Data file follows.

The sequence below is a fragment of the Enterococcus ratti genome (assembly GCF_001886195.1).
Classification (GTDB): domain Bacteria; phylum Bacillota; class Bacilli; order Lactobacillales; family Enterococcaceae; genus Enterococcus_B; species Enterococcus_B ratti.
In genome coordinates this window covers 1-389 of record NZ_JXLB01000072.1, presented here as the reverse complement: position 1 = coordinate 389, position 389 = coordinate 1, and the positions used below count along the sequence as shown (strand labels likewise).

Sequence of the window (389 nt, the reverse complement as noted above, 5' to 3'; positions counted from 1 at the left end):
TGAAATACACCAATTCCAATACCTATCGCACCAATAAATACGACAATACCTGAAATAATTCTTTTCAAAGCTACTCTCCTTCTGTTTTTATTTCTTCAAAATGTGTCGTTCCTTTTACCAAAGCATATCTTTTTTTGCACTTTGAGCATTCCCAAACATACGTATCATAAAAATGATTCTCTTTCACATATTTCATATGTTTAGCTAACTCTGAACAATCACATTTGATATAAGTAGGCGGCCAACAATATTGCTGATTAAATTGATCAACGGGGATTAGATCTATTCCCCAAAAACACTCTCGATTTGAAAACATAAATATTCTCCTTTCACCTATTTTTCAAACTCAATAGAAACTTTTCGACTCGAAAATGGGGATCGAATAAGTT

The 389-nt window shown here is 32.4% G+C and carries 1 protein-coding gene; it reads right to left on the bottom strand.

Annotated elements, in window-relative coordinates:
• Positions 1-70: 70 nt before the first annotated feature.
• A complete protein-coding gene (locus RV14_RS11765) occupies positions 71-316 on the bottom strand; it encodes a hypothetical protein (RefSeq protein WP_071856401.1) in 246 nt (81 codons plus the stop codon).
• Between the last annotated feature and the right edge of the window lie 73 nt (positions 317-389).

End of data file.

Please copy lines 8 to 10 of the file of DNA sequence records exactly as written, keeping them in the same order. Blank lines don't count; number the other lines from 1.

• Positions 1-70: 70 nt before the first annotated feature.
• A complete protein-coding gene (locus RV14_RS11765) occupies positions 71-316 on the bottom strand; it encodes a hypothetical protein (RefSeq protein WP_071856401.1) in 246 nt (81 codons plus the stop codon).
• Between the last annotated feature and the right edge of the window lie 73 nt (positions 317-389).